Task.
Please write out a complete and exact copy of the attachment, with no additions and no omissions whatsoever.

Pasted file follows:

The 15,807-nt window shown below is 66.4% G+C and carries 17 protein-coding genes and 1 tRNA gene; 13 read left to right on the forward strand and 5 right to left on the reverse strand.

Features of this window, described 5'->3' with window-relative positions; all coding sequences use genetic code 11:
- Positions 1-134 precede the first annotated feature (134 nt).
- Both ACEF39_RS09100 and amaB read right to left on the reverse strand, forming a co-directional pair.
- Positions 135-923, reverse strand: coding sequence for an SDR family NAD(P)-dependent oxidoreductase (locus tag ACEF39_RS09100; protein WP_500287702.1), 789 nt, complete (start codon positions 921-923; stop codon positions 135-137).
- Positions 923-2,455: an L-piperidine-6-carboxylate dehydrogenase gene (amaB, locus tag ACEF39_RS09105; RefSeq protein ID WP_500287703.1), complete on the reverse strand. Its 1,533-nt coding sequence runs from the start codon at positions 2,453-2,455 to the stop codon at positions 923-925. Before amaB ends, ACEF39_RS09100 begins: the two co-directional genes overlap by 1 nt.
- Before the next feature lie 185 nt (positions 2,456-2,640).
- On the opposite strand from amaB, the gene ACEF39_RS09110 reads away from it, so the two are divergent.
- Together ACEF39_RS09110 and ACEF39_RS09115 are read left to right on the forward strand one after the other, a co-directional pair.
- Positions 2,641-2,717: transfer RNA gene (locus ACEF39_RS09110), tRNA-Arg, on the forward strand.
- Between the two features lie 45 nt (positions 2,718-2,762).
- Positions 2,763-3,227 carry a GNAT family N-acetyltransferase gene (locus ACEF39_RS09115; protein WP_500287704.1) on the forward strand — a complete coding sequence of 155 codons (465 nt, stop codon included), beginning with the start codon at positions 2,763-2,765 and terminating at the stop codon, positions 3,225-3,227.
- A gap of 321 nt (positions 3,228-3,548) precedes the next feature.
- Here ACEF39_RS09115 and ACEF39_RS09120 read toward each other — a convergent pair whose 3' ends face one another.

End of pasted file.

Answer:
The 15,807-nt window shown below is 66.4% G+C and carries 17 protein-coding genes and 1 tRNA gene; 13 read left to right on the forward strand and 5 right to left on the reverse strand.

Features of this window, described 5'->3' with window-relative positions; all coding sequences use genetic code 11:
- Positions 1-134 precede the first annotated feature (134 nt).
- Both ACEF39_RS09100 and amaB read right to left on the reverse strand, forming a co-directional pair.
- Positions 135-923, reverse strand: coding sequence for an SDR family NAD(P)-dependent oxidoreductase (locus tag ACEF39_RS09100; protein WP_500287702.1), 789 nt, complete (start codon positions 921-923; stop codon positions 135-137).
- Positions 923-2,455: an L-piperidine-6-carboxylate dehydrogenase gene (amaB, locus tag ACEF39_RS09105; RefSeq protein ID WP_500287703.1), complete on the reverse strand. Its 1,533-nt coding sequence runs from the start codon at positions 2,453-2,455 to the stop codon at positions 923-925. Before amaB ends, ACEF39_RS09100 begins: the two co-directional genes overlap by 1 nt.
- Before the next feature lie 185 nt (positions 2,456-2,640).
- On the opposite strand from amaB, the gene ACEF39_RS09110 reads away from it, so the two are divergent.
- Together ACEF39_RS09110 and ACEF39_RS09115 are read left to right on the forward strand one after the other, a co-directional pair.
- Positions 2,641-2,717: transfer RNA gene (locus ACEF39_RS09110), tRNA-Arg, on the forward strand.
- Between the two features lie 45 nt (positions 2,718-2,762).
- Positions 2,763-3,227 carry a GNAT family N-acetyltransferase gene (locus ACEF39_RS09115; protein WP_500287704.1) on the forward strand — a complete coding sequence of 155 codons (465 nt, stop codon included), beginning with the start codon at positions 2,763-2,765 and terminating at the stop codon, positions 3,225-3,227.
- A gap of 321 nt (positions 3,228-3,548) precedes the next feature.
- Here ACEF39_RS09115 and ACEF39_RS09120 read toward each other — a convergent pair whose 3' ends face one another.